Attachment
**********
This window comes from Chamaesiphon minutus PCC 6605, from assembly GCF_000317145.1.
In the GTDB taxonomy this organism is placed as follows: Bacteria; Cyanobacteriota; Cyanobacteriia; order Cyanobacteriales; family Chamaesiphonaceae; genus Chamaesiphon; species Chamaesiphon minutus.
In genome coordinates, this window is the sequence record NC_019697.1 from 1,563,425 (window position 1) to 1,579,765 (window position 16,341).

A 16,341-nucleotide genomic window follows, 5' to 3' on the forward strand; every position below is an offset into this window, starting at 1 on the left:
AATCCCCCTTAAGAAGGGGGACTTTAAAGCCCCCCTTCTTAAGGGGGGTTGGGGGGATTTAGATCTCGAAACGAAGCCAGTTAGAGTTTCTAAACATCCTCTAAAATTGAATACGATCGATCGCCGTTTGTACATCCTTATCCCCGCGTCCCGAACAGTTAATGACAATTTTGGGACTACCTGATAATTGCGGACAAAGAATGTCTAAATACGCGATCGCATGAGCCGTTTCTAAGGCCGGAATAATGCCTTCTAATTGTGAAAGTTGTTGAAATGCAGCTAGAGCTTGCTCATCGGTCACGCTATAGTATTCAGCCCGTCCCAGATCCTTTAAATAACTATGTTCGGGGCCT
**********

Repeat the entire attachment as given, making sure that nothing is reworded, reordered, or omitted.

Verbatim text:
This window comes from Chamaesiphon minutus PCC 6605, from assembly GCF_000317145.1.
In the GTDB taxonomy this organism is placed as follows: Bacteria; Cyanobacteriota; Cyanobacteriia; order Cyanobacteriales; family Chamaesiphonaceae; genus Chamaesiphon; species Chamaesiphon minutus.
In genome coordinates, this window is the sequence record NC_019697.1 from 1,563,425 (window position 1) to 1,579,765 (window position 16,341).

A 16,341-nucleotide genomic window follows, 5' to 3' on the forward strand; every position below is an offset into this window, starting at 1 on the left:
AATCCCCCTTAAGAAGGGGGACTTTAAAGCCCCCCTTCTTAAGGGGGGTTGGGGGGATTTAGATCTCGAAACGAAGCCAGTTAGAGTTTCTAAACATCCTCTAAAATTGAATACGATCGATCGCCGTTTGTACATCCTTATCCCCGCGTCCCGAACAGTTAATGACAATTTTGGGACTACCTGATAATTGCGGACAAAGAATGTCTAAATACGCGATCGCATGAGCCGTTTCTAAGGCCGGAATAATGCCTTCTAATTGTGAAAGTTGTTGAAATGCAGCTAGAGCTTGCTCATCGGTCACGCTATAGTATTCAGCCCGTCCCAGATCCTTTAAATAACTATGTTCGGGGCCT